EXCLUSIVE: Brexit Health Alliance established to safeguard patient care

As the Brexit negotiations get underway, it is critically important to ensure that patient care and the population’s health will be protected as the UK withdraws from the EU. At the same time, it is becoming increasingly clearer that leaving the EU will have significant implications for the health sector.

By
Elisabetta
Zanon

Despite the many unknowns about what type of new future relationship the UK will have with the EU post-Brexit, the UK Government’s intention to control EU migration, to end its membership of the EU internal market and customs union, as well as the departure of the European Medicines Agency from London, are all very significant changes to which the healthcare sector will have to adapt.

To ensure that patient care will not be negatively affected by these changes, it is important not to stand by and simply wait for the new relationship with the EU to be agreed. On the contrary, the health sector should be a loud voice in the Brexit debate, bringing evidence-based expertise to the decision-makers, so that they are able to make informed decisions that will safeguard the interests of patients.

This is why the NHS Confederation took the initiative to establish the Brexit Health Alliance, so that the NHS, medical research, industry, patients and public health organisations can speak with a coordinated voice across the sector in the Brexit debate.

Importantly, the Alliance does not take a stance on the merits or otherwise of Brexit. Its aim is to ensure that issues such as healthcare research and patient access to technologies and treatments are given the prominence and attention they deserve in the Brexit negotiations, arguing that it is in both Europe’s and the UK’s interests to maintain co-operation in research and in handling public health issues.

The Alliance will complement the work already being done by the Cavendish Coalition  - led by the NHS Confederation too - on the workforce implications of Brexit for the health and the social care sector, by focusing on the other areas of health policy which may be significantly impacted by leaving the EU.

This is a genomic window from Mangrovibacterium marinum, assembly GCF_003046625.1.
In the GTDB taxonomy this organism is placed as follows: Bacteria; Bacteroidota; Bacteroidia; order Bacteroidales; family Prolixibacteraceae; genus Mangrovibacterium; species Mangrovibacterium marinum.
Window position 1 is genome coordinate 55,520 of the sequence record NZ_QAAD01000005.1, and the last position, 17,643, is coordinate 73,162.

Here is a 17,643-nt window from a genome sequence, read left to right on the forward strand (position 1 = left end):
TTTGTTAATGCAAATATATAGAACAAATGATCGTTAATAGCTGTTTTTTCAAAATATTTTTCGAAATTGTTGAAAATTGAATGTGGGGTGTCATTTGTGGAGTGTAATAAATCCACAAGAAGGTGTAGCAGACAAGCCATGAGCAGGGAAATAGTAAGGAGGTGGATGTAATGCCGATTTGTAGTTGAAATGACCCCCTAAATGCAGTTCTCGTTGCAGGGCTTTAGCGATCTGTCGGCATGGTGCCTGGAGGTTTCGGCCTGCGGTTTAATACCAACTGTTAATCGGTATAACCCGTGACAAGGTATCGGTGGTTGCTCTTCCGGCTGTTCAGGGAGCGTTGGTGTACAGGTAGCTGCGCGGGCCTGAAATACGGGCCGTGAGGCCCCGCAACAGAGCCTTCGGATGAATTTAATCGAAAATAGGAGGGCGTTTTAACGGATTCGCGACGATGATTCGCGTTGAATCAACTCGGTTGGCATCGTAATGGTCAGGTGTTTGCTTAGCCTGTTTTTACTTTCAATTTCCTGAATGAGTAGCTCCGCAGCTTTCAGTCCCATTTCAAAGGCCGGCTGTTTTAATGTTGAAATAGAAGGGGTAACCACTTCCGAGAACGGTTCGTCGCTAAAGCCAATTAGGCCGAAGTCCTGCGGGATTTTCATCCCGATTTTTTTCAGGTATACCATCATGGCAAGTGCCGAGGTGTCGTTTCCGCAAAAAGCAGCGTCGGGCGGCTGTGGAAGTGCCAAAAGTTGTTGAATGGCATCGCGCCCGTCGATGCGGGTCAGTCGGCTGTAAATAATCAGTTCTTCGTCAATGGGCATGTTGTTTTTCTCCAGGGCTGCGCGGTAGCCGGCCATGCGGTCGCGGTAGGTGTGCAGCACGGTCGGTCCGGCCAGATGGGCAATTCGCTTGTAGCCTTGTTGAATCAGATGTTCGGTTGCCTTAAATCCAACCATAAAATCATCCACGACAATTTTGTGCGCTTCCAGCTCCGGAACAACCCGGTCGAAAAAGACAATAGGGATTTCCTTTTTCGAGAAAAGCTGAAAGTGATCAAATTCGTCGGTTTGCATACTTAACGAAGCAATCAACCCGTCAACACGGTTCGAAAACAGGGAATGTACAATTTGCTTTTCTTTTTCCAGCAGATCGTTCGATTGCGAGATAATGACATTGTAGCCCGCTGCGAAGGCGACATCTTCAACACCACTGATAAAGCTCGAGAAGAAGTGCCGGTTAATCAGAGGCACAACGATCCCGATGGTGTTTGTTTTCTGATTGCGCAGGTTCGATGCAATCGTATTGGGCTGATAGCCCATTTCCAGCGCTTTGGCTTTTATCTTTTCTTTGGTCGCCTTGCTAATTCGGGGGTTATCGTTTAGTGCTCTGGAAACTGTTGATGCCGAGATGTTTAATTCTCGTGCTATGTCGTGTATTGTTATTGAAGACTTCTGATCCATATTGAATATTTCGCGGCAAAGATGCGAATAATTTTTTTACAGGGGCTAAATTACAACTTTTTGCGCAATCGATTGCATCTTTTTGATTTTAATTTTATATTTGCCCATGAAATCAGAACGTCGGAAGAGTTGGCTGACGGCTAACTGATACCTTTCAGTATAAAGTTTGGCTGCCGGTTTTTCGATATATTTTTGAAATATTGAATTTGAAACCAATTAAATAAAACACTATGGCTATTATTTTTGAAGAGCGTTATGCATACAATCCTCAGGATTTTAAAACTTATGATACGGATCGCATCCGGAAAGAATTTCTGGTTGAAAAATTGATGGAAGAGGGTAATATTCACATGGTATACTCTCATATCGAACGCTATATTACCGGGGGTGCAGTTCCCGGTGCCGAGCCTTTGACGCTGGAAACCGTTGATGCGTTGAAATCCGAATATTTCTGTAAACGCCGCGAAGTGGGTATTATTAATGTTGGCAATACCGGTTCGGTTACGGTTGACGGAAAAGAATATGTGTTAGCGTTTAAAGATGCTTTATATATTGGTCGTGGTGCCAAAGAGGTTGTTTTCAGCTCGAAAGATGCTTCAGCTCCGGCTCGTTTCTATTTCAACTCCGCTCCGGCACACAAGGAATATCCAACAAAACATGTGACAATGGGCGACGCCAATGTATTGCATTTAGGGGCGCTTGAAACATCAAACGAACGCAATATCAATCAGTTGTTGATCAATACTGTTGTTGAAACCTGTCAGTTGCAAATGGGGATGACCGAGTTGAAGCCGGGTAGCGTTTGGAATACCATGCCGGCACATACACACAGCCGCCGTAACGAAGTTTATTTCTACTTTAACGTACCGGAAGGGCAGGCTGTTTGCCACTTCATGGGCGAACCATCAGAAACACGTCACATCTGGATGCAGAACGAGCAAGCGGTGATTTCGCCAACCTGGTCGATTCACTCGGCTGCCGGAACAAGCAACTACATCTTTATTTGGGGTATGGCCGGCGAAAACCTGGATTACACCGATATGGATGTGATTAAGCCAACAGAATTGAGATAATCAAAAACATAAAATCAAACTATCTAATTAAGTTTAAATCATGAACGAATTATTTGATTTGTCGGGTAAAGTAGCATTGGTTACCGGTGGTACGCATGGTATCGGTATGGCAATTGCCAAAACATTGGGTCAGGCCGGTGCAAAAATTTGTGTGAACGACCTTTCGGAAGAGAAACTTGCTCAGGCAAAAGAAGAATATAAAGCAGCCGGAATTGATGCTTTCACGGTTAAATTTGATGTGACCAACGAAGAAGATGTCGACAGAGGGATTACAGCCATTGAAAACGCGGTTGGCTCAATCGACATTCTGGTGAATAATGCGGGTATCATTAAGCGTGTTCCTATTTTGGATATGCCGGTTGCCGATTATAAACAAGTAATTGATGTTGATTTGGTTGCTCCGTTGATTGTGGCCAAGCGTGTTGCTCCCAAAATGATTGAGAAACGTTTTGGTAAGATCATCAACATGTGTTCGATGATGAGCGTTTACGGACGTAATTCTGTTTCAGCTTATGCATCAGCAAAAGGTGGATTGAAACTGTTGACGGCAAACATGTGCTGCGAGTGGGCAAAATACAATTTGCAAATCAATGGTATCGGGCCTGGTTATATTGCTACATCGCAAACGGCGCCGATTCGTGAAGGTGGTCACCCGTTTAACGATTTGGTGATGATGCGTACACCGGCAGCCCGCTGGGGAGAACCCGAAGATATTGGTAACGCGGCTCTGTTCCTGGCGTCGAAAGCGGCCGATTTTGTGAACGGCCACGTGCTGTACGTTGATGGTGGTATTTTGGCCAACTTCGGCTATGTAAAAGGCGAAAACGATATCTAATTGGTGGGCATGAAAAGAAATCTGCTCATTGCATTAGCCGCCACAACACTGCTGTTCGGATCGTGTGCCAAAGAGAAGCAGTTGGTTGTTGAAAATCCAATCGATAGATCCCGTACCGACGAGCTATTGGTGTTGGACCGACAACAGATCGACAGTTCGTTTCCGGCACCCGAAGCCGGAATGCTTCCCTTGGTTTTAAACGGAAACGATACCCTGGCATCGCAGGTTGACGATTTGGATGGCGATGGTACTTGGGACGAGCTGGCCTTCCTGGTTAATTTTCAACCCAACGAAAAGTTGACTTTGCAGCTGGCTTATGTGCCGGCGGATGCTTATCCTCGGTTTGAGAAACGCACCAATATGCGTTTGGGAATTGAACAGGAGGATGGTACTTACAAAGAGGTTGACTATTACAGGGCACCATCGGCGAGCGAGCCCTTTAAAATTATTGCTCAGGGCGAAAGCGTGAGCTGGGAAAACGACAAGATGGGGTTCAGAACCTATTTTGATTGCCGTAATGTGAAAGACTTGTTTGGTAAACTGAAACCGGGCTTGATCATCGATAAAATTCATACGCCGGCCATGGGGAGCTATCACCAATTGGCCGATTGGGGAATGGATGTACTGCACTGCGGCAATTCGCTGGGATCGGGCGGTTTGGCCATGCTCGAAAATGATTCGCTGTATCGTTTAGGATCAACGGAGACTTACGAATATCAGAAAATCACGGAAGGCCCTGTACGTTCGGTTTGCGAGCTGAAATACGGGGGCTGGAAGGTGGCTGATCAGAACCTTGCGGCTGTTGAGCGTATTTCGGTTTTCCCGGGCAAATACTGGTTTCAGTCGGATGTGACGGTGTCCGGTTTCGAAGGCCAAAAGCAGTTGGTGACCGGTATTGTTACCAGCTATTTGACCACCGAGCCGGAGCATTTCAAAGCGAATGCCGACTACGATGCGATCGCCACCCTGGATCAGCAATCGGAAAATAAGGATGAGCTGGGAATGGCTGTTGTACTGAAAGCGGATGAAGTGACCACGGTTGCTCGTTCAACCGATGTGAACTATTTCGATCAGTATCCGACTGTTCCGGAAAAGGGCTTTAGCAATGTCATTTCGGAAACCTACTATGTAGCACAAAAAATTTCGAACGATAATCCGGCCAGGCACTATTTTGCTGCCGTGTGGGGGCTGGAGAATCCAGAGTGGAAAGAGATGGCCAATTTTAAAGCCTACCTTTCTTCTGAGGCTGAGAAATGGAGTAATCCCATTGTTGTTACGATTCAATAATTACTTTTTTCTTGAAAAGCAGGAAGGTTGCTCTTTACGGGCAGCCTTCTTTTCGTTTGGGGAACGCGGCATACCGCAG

This will include securing that reciprocal healthcare arrangements are maintained and pushing for maximum levels of research and innovation collaboration, as well as for alignment of health technology regulation between the UK and the EU, so that patients can benefit from international research collaborations and from early access to the wide range of innovations and do not miss out on the opportunity to access cutting edge treatments as a result of the UK leaving the EU.

Legal certainty required to protect patients

We will also call for legal certainty from ‘day one’ of Brexit to ensure continuity of medical supply, so as to avoid negative impacts on patients and the public’s health, both in the EU and UK. In the case of pharmaceutical products, this may be at risk where product licenses, issued with validity across the whole EU, are held in the UK (meaning potential disruption for the EU) or in the EU (meaning potential disruption for the UK).

Similarly, for both pharmaceutical and medical devices, products rely on complex international supply chains. This means that throughout their life cycle, products are moved around different countries for material sourcing, manufacturing, packaging, sterilisation etc. It is not uncommon for a ‘British’ product to have passed through seven other jurisdictions before reaching the market place. If post-Brexit trading agreements make it harder to move things around, then supply could be affected. In a similar way, completed products too are often moved around. For example, the largest supplier of needles and tubes for blood collection in the NHS manufactures its products in Plymouth. They are then taken by road to Belgium and distributed back to the UK from there. If containers cannot move freely across borders, there is a possibility that supplies could be affected.

Healthcare to remain a high priority in Brexit negotiations

The Brexit Health Alliance will tap into the expertise and knowledge of front-line experts from across the range of its member organisations to conduct analysis, draw up case studies, collect data and other evidence of impact, and to brief Brexit negotiators, so that the best outcome for patients, both in the UK and the EU, can be achieved.  

With an increasing number of industries pushing for their sectoral interests to be prioritised in the Brexit negotiations, the Brexit Health Alliance will play a key role in pushing for health to remain high on the agenda, ensuring that the “patient” is not forgotten among the vast number of issues that the negotiators will have to address.

Elisabetta Zanon

Director - NHS European Office
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